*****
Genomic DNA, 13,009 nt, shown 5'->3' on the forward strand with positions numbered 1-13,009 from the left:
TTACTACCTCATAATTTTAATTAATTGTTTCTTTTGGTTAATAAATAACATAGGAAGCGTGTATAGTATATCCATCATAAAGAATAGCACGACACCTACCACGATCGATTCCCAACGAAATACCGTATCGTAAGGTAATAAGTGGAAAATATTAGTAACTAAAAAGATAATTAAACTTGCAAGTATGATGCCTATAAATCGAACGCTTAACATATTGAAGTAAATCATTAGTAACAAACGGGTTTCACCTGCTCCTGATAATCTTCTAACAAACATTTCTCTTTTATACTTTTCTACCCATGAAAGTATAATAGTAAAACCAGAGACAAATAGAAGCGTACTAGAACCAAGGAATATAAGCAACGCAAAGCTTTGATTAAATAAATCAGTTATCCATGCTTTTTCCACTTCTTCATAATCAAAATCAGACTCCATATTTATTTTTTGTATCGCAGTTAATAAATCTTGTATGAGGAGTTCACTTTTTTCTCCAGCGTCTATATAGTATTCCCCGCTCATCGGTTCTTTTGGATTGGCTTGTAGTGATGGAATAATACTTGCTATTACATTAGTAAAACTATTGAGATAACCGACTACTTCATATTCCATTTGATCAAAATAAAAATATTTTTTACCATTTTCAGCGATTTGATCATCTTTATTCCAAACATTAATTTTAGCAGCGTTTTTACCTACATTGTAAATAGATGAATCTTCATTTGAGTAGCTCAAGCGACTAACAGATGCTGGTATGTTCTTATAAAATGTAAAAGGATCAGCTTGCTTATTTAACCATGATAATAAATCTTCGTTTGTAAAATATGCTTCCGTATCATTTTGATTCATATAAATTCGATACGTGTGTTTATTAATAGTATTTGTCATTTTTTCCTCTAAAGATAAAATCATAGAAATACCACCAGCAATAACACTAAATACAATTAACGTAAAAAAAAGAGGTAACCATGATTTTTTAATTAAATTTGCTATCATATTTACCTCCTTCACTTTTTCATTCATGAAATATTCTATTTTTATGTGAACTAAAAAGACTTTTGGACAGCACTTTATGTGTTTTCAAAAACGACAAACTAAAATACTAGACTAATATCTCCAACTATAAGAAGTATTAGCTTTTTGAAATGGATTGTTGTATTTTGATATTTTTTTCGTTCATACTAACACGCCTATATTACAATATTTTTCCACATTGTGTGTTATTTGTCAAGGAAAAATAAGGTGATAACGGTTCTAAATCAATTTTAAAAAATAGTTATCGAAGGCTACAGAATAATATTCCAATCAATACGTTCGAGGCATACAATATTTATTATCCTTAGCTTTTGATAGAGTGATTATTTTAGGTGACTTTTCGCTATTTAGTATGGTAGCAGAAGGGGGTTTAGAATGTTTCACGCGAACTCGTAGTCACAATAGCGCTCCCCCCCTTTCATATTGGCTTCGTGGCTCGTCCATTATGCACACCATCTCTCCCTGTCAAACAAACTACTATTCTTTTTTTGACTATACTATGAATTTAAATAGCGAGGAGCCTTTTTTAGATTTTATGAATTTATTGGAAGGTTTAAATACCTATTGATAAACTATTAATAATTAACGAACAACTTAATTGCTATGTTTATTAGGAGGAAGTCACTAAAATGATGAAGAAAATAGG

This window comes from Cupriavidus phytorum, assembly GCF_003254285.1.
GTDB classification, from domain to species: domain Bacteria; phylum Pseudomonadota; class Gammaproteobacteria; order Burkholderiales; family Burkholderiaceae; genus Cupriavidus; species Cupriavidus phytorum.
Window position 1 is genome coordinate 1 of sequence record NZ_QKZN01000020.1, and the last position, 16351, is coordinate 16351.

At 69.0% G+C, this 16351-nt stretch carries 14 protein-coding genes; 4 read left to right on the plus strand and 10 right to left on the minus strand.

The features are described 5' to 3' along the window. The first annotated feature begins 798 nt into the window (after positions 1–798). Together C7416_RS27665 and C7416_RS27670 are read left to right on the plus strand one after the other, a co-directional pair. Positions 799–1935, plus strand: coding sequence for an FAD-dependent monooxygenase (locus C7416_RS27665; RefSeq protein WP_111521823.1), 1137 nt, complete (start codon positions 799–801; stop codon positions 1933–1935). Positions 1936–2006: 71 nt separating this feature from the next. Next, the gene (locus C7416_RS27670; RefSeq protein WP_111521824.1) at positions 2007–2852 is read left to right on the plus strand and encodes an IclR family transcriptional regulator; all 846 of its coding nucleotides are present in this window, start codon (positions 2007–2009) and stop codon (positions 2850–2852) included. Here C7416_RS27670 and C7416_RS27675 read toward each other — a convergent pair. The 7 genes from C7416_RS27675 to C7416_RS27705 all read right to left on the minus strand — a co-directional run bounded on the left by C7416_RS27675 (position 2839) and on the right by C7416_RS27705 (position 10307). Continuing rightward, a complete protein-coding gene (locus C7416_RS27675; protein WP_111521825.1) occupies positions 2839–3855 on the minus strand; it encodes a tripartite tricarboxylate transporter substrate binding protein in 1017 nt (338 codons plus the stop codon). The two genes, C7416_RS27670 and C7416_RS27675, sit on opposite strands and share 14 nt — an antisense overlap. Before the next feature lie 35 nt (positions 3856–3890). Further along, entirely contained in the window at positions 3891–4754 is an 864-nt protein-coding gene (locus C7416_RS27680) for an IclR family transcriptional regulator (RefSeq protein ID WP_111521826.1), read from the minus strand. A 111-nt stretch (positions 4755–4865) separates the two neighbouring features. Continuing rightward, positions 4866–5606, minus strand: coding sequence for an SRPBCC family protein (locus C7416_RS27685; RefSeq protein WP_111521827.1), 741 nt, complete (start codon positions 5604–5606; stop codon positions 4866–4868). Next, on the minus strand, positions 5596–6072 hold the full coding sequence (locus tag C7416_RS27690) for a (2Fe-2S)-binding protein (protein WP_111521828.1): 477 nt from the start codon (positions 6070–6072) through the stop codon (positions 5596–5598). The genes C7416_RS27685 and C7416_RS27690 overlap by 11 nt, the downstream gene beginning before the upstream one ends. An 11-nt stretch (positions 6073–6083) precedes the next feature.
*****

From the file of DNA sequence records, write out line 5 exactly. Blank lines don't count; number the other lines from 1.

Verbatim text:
Window position 1 is genome coordinate 1 of sequence record NZ_QKZN01000020.1, and the last position, 16351, is coordinate 16351.